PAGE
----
As the African Continental Free Trade Agreement (AfCFTA) approaches full implementation, African and global partners alike are set to unlock a three-trillion-dollar free trade opportunity and witness a transformative shift in foreign investment flows. The AfCFTA unites 1.3 billion people across 54 African countries, establishing a single, liberalized market for goods, capital and services and representing the largest trade bloc since the formation of the World Trade Organization. The Agreement eliminates key tariff and non-tariff restrictions on intra-continental trade, as well as contains annexes on trade facilitation, customs cooperation and transit, which are anticipated to enable cross-border trade, raise regional income by seven percent and lift 30 million Africans out of extreme poverty by 2035. The AfCFTA will also play a significant role in developing African small- and medium-sized enterprises. By eliminating red tape and streamlining customs procedures, the establishment of a free trade area will enable smaller enterprises to scale-up through increased efficiencies, innovation, productivity and digitalization.
U.S. Emerges as Premier Trading Partner
The operationalization of the AfCFTA will facilitate the expansion of U.S. private investment and commercial activities across the continent, enabling the U.S. to position itself as the trading partner of choice. Under the U.S. Government-led Prosper Africa initiative – which serves to increase two-way trade and investment between the U.S. and Africa – the U.S. Agency for International Development is launching an up to $500 million trade and investment program to facilitate deal-making between American and African businesses and eliminate barriers to trade and investment. In addition, the newly-operational, $60-billion International Development Finance Corporation streamlines American support of large-scale infrastructure projects in emerging markets, which will be critical to the expansion of intra-African trade routes. By catalyzing U.S. support for the AfCFTA, the Biden administration can align itself with this agenda and give rise to long-term negotiations of a U.S.-AfCFTA free trade agreement.
In addition to creating a centralized market for U.S. exports to Africa, the AfCFTA paves the way for Africa to supply goods and services to the U.S, a global economy with a $13-trillion purchasing power. This is complemented by the African Growth and Opportunity Act (AGOA), which allows duty-free exports of almost 7,000 products from Africa to the U.S. and facilitated approximately $3.72 billion in African exports in 2020. As manufacturing represents one of the largest growth opportunities on the continent, the renewal of the AGOA – and its successful integration with the AfCFTA – will be a key determinant of future global trade, and is set to expire in 2025.
FTA with Kenya
At the same time, the U.S. is in the process of negotiating its first bilateral Free Trade Agreement (FTA) in sub-Saharan Africa. Although currently on a six-month hiatus following the election of President Joe Biden – which placed a temporary hold on foreign trade negotiations – an FTA with Kenya has been in the works since February 2020 under the administration of former President Donald Trump. With bilateral trade between the two countries reaching $1.1 billion pre-COVID-19 (2019), the FTA implements a broad range of pro-trade measures across energy, health, infrastructure, manufacturing and agriculture sectors. If signed, the Agreement would lay the foundation for U.S.-Africa trade deals across the continent, piloting a unilateral trade model in a relatively stable country with limited geopolitical risk.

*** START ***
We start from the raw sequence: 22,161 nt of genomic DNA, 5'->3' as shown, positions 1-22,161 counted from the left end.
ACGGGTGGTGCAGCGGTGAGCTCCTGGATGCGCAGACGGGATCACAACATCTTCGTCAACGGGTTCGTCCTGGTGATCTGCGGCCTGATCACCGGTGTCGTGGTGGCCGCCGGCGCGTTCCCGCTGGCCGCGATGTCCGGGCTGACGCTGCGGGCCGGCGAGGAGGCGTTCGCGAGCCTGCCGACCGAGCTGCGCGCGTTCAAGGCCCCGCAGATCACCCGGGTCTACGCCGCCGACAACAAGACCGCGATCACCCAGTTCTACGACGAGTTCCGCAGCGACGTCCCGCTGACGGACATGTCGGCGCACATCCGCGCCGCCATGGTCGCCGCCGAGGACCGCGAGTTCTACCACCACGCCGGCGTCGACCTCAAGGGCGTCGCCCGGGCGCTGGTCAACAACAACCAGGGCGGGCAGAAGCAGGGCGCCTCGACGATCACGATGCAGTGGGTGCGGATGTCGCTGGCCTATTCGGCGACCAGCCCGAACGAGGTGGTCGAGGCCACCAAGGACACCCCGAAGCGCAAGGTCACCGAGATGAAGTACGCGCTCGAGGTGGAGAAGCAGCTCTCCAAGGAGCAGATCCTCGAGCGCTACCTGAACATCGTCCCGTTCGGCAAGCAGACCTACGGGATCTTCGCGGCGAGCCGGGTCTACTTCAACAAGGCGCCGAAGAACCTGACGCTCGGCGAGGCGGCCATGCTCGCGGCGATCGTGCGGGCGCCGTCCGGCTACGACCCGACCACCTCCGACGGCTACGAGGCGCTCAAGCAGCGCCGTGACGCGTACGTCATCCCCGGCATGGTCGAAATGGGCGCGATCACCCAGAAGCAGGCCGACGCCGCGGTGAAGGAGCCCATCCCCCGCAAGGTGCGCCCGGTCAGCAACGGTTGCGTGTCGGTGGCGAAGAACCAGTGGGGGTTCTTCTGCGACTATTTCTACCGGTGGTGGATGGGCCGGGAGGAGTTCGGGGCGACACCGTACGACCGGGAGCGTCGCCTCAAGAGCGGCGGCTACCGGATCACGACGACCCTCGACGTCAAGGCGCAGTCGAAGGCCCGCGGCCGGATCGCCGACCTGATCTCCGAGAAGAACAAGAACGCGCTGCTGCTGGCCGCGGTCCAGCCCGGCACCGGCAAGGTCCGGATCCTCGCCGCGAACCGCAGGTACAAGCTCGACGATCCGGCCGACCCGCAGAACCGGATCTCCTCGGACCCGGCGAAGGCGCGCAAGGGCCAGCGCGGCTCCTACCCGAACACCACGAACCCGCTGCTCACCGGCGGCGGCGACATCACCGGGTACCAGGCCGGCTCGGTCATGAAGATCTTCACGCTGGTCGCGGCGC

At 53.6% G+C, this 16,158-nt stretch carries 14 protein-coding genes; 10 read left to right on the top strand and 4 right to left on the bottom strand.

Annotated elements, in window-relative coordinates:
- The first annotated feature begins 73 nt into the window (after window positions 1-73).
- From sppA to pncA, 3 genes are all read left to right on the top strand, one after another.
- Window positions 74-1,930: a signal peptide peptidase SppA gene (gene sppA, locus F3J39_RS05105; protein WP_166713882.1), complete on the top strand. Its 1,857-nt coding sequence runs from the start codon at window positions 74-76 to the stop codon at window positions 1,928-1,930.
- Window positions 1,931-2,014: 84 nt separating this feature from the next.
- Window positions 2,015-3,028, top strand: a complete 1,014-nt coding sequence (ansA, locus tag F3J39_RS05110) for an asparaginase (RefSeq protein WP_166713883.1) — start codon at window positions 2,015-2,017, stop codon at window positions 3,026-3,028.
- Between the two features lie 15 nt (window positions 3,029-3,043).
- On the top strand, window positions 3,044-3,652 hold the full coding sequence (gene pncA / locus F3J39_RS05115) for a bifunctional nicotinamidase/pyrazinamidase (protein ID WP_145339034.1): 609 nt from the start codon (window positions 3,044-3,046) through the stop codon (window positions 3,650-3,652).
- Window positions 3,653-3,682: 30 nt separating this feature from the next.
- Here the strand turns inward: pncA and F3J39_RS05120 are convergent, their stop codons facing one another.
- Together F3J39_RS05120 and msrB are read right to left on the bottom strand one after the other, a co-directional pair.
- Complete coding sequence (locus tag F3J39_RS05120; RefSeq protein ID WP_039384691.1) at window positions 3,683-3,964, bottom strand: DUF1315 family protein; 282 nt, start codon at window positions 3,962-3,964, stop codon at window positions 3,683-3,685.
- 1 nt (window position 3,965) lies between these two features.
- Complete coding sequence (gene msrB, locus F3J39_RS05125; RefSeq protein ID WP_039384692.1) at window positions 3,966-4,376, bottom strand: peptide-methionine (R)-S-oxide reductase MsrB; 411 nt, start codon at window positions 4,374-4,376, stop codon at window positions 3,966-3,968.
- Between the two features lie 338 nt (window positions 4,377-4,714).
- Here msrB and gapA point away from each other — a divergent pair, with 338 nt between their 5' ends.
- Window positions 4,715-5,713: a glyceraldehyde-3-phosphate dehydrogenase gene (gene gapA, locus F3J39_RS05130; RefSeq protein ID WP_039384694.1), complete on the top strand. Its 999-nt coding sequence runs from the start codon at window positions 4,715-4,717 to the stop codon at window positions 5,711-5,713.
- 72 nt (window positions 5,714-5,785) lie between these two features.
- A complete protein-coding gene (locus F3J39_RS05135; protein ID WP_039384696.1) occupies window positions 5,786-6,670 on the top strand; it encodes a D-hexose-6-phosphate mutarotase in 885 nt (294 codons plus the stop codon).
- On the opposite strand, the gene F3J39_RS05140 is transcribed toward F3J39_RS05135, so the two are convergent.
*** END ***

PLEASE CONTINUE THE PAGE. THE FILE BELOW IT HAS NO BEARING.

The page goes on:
The proposed FTA with Kenya will also compel the Biden administration to choose between prioritizing bilateral over multilateral trade deals, the latter of which has been the crux of its approach to foreign policy. As a result, the formalization of a U.S.-Kenya trade deal could either complement the AfCFTA by strengthening regional integration within the East African Community, or undermine efforts to create a unified market by pursuing bilateral trade deals with third parties and granting preference to specific countries. Either way, the outcome of negotiations will bear a significant impact on the future of intra-African and global trade, as the Biden administration renews its focus on U.S.-Africa relations and seeks to maximize the benefits of the AfCFTA toward future growth and expansion.
Energy Capital & Power (ECP) – in partnership with the Africa Energy Chamber’s U.S.-Africa Committee – invites U.S. companies, investors and organizations to participate in the first-ever U.S.-Africa Energy Forum (10 July, Washington D.C. and October 4-5, 2021, Houston, Texas), which will introduce American companies to African opportunities. To learn more about how U.S. firms can advance the agenda of sustainable, long-term investment in African energy, please visit www.energycapitalpower.com. To sponsor, speak or attend the U.S.-Africa Energy Forum, please contact Senior Direct James Chester at [email protected]